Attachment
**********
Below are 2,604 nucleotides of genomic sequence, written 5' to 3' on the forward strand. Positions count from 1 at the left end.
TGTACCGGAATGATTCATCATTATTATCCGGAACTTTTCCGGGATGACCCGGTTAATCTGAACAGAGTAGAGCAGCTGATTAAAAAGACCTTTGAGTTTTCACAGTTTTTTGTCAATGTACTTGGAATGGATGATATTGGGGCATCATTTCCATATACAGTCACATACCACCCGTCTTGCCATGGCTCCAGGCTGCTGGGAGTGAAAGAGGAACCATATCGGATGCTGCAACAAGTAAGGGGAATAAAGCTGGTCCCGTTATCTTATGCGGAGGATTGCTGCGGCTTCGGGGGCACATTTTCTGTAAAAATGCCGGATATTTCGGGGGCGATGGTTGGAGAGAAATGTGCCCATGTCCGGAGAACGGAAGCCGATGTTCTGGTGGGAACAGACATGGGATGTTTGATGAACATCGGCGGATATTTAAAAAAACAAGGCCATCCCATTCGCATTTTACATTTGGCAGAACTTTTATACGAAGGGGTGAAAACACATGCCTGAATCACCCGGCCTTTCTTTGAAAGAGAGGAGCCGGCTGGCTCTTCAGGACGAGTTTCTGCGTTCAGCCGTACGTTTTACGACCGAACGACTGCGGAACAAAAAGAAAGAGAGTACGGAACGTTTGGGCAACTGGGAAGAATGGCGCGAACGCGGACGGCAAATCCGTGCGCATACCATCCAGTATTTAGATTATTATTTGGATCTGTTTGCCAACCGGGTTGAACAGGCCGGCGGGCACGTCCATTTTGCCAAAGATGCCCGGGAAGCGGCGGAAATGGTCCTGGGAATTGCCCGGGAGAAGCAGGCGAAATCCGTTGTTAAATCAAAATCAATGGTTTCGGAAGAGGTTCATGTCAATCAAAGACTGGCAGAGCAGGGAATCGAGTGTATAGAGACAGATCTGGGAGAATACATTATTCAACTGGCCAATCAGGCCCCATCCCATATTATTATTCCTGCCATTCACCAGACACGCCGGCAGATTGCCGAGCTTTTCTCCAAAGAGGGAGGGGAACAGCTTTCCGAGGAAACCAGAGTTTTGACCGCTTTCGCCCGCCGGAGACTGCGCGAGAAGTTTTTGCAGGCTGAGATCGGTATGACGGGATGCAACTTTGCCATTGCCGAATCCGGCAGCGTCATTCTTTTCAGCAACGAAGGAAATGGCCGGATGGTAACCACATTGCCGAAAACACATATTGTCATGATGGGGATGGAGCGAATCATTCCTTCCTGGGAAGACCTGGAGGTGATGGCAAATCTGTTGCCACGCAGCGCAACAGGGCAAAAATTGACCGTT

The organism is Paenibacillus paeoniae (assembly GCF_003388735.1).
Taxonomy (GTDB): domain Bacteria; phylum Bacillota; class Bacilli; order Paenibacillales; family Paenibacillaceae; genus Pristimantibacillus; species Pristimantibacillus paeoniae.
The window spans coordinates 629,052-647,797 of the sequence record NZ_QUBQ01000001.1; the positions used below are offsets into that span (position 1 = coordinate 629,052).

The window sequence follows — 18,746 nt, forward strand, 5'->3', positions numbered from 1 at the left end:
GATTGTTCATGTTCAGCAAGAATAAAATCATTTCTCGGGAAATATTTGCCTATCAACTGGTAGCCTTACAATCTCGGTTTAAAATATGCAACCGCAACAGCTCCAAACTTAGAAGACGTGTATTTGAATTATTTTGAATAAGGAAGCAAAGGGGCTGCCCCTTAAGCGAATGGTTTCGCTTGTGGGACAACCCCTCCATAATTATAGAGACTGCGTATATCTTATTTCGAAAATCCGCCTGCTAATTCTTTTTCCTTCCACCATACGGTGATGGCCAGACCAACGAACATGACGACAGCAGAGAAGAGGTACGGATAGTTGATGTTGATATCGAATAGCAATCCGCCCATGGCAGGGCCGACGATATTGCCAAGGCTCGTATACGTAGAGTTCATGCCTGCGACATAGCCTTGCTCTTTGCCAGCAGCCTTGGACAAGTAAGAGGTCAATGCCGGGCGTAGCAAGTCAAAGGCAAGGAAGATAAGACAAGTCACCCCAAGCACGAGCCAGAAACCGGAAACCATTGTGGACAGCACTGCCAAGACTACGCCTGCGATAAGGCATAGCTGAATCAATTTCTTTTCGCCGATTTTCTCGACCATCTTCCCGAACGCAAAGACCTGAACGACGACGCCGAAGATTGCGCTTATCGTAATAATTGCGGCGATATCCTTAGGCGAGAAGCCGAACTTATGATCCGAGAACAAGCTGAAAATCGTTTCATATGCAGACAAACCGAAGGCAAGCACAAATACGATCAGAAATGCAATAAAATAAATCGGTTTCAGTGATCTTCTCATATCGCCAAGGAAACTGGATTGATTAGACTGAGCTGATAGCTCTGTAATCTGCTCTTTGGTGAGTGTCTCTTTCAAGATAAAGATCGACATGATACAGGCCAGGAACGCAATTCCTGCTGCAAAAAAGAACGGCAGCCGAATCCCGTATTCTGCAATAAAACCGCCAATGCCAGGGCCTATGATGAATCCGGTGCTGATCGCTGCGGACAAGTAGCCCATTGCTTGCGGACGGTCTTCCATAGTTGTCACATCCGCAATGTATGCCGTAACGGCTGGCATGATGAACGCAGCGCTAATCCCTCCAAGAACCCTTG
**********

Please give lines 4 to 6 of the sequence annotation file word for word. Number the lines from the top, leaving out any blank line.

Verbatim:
Taxonomy (GTDB): domain Bacteria; phylum Bacillota; class Bacilli; order Paenibacillales; family Paenibacillaceae; genus Pristimantibacillus; species Pristimantibacillus paeoniae.
The window spans coordinates 629,052-647,797 of the sequence record NZ_QUBQ01000001.1; the positions used below are offsets into that span (position 1 = coordinate 629,052).

The window sequence follows — 18,746 nt, forward strand, 5'->3', positions numbered from 1 at the left end: